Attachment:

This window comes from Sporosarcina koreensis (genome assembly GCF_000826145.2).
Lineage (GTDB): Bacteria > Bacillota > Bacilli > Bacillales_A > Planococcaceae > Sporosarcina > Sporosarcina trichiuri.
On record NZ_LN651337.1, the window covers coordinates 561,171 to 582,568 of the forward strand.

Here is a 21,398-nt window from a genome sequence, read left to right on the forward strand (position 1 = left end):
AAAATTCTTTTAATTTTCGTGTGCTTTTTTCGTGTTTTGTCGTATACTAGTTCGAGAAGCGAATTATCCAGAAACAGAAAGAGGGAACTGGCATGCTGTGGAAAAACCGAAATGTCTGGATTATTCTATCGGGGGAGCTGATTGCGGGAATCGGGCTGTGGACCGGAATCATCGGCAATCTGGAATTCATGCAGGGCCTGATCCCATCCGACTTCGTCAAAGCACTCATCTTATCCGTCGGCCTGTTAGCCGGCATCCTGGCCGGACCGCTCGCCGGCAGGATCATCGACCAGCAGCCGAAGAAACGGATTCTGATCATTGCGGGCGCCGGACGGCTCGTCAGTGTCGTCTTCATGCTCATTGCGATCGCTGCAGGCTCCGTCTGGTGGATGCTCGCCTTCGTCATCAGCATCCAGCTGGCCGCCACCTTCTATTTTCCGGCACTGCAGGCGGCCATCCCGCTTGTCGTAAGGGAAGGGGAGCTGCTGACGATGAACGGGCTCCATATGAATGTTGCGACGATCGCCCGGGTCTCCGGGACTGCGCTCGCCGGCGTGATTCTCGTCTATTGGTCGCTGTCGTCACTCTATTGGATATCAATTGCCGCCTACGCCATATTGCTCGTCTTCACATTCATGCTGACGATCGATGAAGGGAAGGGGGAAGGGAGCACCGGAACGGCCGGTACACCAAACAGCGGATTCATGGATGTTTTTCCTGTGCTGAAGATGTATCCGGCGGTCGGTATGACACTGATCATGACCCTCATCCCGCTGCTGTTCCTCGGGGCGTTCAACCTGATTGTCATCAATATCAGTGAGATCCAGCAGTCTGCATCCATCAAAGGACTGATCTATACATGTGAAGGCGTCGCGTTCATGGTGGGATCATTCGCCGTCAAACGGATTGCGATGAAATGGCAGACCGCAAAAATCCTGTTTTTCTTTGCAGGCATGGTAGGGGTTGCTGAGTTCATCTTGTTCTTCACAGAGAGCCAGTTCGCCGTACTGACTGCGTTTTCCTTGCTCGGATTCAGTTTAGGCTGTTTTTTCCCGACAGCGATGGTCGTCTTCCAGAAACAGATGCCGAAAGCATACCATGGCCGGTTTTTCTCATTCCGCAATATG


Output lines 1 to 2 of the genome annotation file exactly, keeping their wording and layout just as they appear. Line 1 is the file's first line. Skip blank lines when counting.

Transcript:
This window comes from Sporosarcina koreensis (genome assembly GCF_000826145.2).
Lineage (GTDB): Bacteria > Bacillota > Bacilli > Bacillales_A > Planococcaceae > Sporosarcina > Sporosarcina trichiuri.